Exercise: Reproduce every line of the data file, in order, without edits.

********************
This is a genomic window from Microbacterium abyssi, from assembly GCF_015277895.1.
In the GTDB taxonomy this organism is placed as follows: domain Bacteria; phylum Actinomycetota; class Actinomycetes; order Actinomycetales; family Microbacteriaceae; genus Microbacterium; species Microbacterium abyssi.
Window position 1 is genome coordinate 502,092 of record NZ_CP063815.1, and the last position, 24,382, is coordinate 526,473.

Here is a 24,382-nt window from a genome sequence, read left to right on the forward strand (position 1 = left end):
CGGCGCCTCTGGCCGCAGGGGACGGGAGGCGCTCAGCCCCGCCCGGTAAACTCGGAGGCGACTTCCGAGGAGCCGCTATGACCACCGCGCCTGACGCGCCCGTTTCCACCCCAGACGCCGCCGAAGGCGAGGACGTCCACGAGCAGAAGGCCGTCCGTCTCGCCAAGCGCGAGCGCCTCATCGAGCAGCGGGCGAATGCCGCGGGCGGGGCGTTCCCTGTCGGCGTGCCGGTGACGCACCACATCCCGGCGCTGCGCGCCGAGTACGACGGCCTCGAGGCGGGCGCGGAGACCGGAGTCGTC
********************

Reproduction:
This is a genomic window from Microbacterium abyssi, from assembly GCF_015277895.1.
In the GTDB taxonomy this organism is placed as follows: domain Bacteria; phylum Actinomycetota; class Actinomycetes; order Actinomycetales; family Microbacteriaceae; genus Microbacterium; species Microbacterium abyssi.
Window position 1 is genome coordinate 502,092 of record NZ_CP063815.1, and the last position, 24,382, is coordinate 526,473.

Here is a 24,382-nt window from a genome sequence, read left to right on the forward strand (position 1 = left end):
CGGCGCCTCTGGCCGCAGGGGACGGGAGGCGCTCAGCCCCGCCCGGTAAACTCGGAGGCGACTTCCGAGGAGCCGCTATGACCACCGCGCCTGACGCGCCCGTTTCCACCCCAGACGCCGCCGAAGGCGAGGACGTCCACGAGCAGAAGGCCGTCCGTCTCGCCAAGCGCGAGCGCCTCATCGAGCAGCGGGCGAATGCCGCGGGCGGGGCGTTCCCTGTCGGCGTGCCGGTGACGCACCACATCCCGGCGCTGCGCGCCGAGTACGACGGCCTCGAGGCGGGCGCGGAGACCGGAGTCGTC